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Feeding Candy to Cows

Candy for cows

Prepare to insert a candy corn joke here:

I caught this story yesterday (thanks to Judith from the Farm and Ranch Freedom Alliance for putting this out there) and I couldn't help myself. Feeding candy to cows? For one man in Kentucky, that's his solution to providing calories in the face of skyrocketing corn prices. Perhaps because corn is already an unnatural part of a cow's diet, candy can't be much worse? At any rate, here's the original article in full:

Kentucky Feedlot Manager Feeds Candy to Cows

While my initial reaction is just this side of horrified, feeding candy to cows brings up a host of questions in my mind:

- What's the difference between a rancher and someone who operates a feedlot? The article describes the latter by the former's title, is that accurate?

- Is corn expensive only because of drought? Or is it more complicated? What about the effect of land speculation?

- It's said another factor in the price of corn is ethanol production. What regulations are in place that makes this happen? How can they be changed?

- In the price of corn, what is the role of government subsidy programs? What do we want to see in the new Farm Bill regarding these subsidies?

- What is our role as consumers? It's easy to blame someone for feeding candy to their cows, but isn't he merely trying to produce a cheap product? Because we demand cheap meat (and lots of it!) aren't we equally culpable for the means to which that end is achieved?

- Finally, how common is this practice? Although it seems shocking, I'm curious if this occurs in pork production as well?

I'll hop off my little soap box but I'd love to hear others' thoughts. Feeding candy to cows: yay or nay?

Eating Great Britain, Part IV: Fooding

One thing I love about British food is that it’s not scary. Don’t get me wrong, I enjoy a good walk on the culinary wild side (fufu and fish heads in Ghana, roasted grubs in Thailand, bull testicles in Spain, and sheep brain right here in the Lone Star State) but sometimes, there is such a thing as a pleasant non-surprise. Brits have mastered the meat and potato combo, along with gems like fish and chips, mushy peas, all things pickled, puddings (or “desserts” as we Yanks say) and other yummy treats (short bread? yes, please).

As our time in England drew to a close, Hubs and I took a couple of day trips into Wales. If you’ve never been, Wales is a beautiful country with lots of sheep and unusual linguistic choices. Exhibit A:

Road sign in Welsh and English 

Right. So. On our jaunt to Hay-on-Wye, “the town of books,” we were delighted by a pop-up farmers’ market but I was absolutely blown away by a food entirely novel to me: flap jacks. Now, as a card carrying American, I grew up with flap jacks as pancakes. Pretty run of the mill stuff. But let me tell you about flap jacks on the other side of the pond: they are so much more delicious, because they are even more full of fat, sugar, and carbs. They’re a little oat bar and if you’re lucky, you can find them topped with chocolate fudge. Wanna fly off to flap jack heaven? Here’s how:

  My new very favorite food 

Flap Jacks 


  * 6 tbsp. syrup

* 2 sticks butter

* 12 oz. oats


  • Preheat oven to 350
  • Butter a 9″x 13″ pan and line the base with baking parchment.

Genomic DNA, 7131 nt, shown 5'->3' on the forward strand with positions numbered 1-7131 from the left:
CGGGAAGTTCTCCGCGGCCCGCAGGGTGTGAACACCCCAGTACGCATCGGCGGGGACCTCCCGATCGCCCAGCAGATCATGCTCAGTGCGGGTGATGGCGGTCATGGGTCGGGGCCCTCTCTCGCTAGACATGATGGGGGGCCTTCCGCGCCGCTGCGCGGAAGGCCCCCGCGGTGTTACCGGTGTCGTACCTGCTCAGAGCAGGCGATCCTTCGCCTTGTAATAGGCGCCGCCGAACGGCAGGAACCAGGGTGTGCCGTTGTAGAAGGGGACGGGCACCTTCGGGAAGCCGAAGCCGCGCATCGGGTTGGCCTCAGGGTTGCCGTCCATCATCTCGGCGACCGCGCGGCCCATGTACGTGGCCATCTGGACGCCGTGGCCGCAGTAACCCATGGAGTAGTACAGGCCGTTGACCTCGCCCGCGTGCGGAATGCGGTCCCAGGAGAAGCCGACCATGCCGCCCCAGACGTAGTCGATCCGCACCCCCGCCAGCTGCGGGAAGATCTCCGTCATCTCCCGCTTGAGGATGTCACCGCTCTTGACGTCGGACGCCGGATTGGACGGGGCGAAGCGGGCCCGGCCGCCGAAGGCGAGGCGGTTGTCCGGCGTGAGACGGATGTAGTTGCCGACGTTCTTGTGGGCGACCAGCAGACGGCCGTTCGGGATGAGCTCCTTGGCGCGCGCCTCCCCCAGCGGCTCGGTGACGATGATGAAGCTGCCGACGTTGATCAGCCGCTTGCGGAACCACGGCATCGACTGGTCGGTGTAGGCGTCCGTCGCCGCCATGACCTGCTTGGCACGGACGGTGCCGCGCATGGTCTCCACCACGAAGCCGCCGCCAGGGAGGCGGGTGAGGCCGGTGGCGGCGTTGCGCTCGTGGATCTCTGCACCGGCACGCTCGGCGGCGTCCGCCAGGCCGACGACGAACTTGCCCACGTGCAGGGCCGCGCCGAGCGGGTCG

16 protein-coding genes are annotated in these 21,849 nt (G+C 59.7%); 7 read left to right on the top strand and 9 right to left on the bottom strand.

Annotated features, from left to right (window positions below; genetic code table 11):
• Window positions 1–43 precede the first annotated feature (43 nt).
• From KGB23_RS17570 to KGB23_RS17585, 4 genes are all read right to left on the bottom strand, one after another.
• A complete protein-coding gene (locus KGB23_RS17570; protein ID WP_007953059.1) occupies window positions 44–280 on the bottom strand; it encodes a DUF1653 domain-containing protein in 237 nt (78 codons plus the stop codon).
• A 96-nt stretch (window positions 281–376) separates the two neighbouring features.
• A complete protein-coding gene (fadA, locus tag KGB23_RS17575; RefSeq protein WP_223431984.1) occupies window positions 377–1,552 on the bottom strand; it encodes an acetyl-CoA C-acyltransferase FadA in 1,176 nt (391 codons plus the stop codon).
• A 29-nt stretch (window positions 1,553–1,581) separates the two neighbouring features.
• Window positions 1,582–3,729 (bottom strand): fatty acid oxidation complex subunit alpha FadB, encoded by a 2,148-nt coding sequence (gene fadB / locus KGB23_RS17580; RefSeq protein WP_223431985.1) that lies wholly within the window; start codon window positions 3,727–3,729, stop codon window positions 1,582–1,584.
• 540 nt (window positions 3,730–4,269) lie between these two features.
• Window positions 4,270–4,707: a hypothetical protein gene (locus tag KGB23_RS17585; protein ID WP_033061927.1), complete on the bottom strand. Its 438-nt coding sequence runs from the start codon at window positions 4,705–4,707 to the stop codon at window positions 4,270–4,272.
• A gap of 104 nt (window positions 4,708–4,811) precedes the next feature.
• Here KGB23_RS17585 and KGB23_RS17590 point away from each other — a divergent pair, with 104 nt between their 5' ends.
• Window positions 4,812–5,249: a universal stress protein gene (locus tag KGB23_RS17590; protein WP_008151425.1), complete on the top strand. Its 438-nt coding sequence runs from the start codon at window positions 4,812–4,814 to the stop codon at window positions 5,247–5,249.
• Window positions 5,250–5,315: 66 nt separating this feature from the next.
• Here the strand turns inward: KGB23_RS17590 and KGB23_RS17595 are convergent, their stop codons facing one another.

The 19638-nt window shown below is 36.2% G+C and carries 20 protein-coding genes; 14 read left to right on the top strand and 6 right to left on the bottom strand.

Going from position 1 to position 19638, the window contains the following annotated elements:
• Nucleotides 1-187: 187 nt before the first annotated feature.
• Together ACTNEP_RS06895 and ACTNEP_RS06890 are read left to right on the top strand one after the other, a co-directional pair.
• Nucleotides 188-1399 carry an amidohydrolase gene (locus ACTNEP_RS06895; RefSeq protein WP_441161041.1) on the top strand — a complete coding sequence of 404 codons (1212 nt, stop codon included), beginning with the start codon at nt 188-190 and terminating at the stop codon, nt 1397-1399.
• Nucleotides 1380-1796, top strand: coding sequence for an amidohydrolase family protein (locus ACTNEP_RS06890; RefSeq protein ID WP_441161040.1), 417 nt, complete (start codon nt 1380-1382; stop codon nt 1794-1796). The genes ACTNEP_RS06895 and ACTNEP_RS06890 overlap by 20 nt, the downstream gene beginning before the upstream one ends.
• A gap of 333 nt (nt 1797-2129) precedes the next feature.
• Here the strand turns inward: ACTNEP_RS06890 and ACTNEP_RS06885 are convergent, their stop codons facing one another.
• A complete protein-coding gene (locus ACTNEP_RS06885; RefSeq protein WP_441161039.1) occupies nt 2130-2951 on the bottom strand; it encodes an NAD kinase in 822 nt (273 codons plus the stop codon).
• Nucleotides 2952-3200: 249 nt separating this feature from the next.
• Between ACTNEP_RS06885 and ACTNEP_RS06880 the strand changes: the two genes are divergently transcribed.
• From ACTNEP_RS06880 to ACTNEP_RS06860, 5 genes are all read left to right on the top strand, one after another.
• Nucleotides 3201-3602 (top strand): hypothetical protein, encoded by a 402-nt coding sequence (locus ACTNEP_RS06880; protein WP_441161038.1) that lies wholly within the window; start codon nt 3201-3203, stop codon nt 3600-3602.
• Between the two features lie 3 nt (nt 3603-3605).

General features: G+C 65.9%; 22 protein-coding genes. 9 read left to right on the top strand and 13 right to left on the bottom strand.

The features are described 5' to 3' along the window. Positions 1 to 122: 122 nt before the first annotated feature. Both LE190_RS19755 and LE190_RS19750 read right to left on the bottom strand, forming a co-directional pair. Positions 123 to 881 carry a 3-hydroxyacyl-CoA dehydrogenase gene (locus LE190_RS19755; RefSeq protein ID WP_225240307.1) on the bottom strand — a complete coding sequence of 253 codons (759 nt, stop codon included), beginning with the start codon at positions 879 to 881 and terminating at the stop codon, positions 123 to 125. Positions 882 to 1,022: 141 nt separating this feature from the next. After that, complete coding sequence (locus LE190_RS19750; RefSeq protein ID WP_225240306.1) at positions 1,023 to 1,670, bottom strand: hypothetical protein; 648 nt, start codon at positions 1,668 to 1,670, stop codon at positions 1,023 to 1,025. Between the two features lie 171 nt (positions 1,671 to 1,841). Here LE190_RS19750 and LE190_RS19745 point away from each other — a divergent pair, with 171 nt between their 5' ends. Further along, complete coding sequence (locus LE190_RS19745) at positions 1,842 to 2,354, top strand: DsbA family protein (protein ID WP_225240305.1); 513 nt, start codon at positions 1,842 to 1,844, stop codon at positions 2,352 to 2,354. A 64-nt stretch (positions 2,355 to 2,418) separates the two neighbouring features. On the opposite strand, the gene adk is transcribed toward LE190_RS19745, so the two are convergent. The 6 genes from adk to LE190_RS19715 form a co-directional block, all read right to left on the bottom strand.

• Place the syrup and butter into a large saucepan and heat gently until the butter has melted into the syrup and stir well.
  • Put the oats into a baking bowl, add a pinch of salt then pour over the butter and syrup mixture and stir to coat the oats.
  • Pour the mixture into the prepared pan and spread evenly.
  • Bake in the preheated oven for 25 minutes or until golden brown. Remove from the oven while the flapjack is still slightly soft, they will harden once cool.
  • Cut the flapjack into bars and let cool completely before serving.

After stuffing myself full of flap jacks, our second day in Wales was spent getting slightly lost on Sugar Loaf Mountain. Check out the kind of creepy Medieval looking forest we found:

Spooky forest in Wales 

But I digress…on our way back from Hay, we made a pit stop in Hereford (England side of the border) at the Oak Church butchery, farm shop, and garden centre (“r” before “e” because that’s how they do it). At the sight of fresh vegetables, every cut of meat you could imagine –and probably didn’t know existed–  and a cheese case that made me weak in the knees, I knew we were in just the right place.Though I stuck with a grilled portobello mushroom, Hubs bought a few gorgeous steaks and I gotta say, it was nice to see the animals right there in the field enjoying the open air and  cloudy, damp sky.

Cheeses from Oak Church 

It was one of our last nights in the UK and we wanted to make a special, slow dinner for Mum and her beau. We decided to start with local cheeses (Herefordshire goat cheese and a firmer cheese called Little Hereford), crackers and a scrumptious assortment of olives stuffed with garlic, and pickled onions stuffed with blue cheese.

Dinner was steak/portobello, with roasted vegetables, and garlic mashed potatoes. We finished up European style with a green salad and, finally, a homemade rhubarb crumble.

Our meal, starting with wine and nibbles, started around 5 o’clock in the afternoon and eased into the latest hours of the night. There was no rush, no better place to be. For  several creeping hours we ignored our phones and instead enjoyed sharing the kitchen, simple food, real face-to-face conversation, and maybe a few too many bottles of wine.

If this is the best of British eating, I’ll take it.